Titles for Web pages are made with the <title></title> tag in HTML.There should be only one title per page, and adding extra titles is a Google don't that could penalize you.
The title is what you see at the top of your browser window when you look at a page. It's also what you see by default when you bookmark a Web page.
Why Do Titles Matter to Search Engine Results?
Nobody but Google knows the exact algorithms they use to determine where pages rank in search results. However, most experts agree that keywords in the title have a greater weight than keywords in the body text.
It's only logical that if a page has a title of "Homemade Apple Pie" that the page is more about homemade apple pie than it is about rolling pins or flour, even though those words may be mentioned more often in the page.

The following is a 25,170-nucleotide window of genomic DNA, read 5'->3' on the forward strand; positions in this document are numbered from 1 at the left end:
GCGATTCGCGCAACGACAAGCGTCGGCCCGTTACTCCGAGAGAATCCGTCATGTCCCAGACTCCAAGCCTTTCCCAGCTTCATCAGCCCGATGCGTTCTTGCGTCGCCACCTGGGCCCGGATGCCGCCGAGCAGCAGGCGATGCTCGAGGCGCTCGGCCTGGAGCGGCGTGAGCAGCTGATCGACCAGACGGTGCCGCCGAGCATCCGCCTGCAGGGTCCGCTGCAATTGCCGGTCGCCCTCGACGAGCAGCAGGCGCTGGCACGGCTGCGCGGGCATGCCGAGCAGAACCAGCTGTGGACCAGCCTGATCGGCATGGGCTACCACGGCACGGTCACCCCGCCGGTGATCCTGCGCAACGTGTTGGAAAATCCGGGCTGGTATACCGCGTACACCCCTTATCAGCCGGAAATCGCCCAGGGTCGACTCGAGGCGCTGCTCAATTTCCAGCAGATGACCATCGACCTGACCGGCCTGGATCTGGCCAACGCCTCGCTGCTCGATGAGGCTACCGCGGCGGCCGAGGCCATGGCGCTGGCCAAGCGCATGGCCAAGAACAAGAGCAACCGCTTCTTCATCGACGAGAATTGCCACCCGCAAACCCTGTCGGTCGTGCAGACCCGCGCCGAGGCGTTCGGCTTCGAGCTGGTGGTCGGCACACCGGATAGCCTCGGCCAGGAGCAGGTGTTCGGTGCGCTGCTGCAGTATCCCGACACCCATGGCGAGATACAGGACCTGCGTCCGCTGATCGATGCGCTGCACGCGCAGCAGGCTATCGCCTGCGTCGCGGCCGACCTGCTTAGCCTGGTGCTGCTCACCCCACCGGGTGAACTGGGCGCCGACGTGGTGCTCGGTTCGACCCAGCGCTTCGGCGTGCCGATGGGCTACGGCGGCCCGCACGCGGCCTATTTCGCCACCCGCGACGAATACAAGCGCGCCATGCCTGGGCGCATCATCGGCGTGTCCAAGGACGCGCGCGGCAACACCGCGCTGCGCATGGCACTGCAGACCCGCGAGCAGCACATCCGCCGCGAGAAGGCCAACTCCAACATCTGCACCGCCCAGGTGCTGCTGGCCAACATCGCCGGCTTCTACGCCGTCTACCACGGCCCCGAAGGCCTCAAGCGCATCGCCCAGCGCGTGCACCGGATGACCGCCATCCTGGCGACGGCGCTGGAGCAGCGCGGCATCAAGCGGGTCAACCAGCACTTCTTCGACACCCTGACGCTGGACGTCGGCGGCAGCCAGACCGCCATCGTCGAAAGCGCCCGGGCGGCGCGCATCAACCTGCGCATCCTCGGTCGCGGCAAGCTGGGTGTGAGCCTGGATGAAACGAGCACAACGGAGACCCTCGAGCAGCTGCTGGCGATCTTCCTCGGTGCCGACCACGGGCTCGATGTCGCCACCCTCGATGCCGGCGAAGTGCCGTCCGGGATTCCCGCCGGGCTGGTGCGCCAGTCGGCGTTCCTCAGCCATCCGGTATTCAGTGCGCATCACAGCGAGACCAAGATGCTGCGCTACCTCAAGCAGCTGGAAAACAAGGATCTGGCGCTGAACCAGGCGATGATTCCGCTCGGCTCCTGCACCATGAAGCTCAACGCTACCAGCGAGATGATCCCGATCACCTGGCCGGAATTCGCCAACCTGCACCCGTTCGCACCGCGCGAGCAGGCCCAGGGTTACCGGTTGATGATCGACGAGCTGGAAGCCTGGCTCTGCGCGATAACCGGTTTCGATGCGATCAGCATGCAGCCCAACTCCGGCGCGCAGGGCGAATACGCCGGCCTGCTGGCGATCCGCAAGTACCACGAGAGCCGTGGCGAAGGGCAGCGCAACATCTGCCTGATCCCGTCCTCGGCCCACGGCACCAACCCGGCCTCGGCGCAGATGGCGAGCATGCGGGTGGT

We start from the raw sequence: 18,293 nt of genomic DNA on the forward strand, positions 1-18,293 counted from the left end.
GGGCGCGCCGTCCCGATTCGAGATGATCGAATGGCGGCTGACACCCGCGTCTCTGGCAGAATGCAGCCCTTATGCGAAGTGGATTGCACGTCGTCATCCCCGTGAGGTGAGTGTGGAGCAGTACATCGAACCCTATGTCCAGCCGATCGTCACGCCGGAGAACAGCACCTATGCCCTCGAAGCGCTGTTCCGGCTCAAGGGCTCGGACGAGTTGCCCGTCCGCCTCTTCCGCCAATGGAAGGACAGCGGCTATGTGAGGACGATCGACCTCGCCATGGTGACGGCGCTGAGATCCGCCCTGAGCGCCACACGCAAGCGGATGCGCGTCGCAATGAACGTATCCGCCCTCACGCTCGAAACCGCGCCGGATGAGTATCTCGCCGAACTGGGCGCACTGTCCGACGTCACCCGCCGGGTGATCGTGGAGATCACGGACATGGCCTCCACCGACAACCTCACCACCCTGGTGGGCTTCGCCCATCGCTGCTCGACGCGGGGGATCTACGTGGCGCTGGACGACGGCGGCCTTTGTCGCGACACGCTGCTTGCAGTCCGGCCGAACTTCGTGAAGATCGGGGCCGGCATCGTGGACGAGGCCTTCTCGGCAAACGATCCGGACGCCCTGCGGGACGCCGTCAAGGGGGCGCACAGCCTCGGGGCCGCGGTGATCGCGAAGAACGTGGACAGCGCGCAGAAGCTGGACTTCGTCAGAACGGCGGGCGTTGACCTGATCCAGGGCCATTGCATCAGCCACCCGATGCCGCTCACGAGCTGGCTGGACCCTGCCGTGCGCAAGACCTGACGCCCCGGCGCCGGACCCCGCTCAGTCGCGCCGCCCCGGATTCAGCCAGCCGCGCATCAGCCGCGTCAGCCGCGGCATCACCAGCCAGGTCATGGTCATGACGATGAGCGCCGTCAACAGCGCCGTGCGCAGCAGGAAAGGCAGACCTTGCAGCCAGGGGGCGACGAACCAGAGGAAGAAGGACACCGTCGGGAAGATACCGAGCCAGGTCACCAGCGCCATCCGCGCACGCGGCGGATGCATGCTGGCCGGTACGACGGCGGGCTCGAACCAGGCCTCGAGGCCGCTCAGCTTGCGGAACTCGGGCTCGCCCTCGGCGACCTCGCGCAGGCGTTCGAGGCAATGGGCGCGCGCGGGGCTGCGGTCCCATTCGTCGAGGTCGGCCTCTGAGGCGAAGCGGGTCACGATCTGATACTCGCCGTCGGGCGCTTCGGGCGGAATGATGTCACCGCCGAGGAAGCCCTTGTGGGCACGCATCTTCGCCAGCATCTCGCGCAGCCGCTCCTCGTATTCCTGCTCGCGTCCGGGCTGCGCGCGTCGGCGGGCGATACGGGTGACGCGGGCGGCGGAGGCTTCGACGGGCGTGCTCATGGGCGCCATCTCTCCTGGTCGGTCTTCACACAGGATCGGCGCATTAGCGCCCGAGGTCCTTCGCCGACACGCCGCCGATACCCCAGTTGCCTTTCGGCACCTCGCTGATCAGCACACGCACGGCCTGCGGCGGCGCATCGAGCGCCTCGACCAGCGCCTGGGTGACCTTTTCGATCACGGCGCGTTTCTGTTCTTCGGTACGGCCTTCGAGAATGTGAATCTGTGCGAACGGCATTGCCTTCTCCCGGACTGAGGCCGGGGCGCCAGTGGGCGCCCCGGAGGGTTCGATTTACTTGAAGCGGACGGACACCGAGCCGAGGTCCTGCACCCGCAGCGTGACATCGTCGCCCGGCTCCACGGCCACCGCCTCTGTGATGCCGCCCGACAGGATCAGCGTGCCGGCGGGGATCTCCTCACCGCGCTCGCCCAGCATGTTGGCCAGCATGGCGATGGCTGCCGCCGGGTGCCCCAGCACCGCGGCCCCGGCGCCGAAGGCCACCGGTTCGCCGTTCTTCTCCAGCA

Google does keep track of titles and index them separately, because you can restrict your searches to Web page titles. It stands to reason that they index titles separately, because they weigh them separately.
What If Title Keywords Didn't Make a Difference?
It's possible that title keywords don't actually matter to how your pages rank. However, they do still matter in Google. Every time you search for anything in Google, the results are listed by title first. The worst thing you could do is have an untitled page, and the second worst thing you could do is have a title that has nothing to do with your content.
People are skimmers. In an information age, we tend to see a page full of search results, and we quickly scan the titles to find the results that are most relevant to us. The title is your first impression, so make it meaningful, make it relevant, and make it interesting.
You can learn more about HTML tags from the About Guide to Web Design.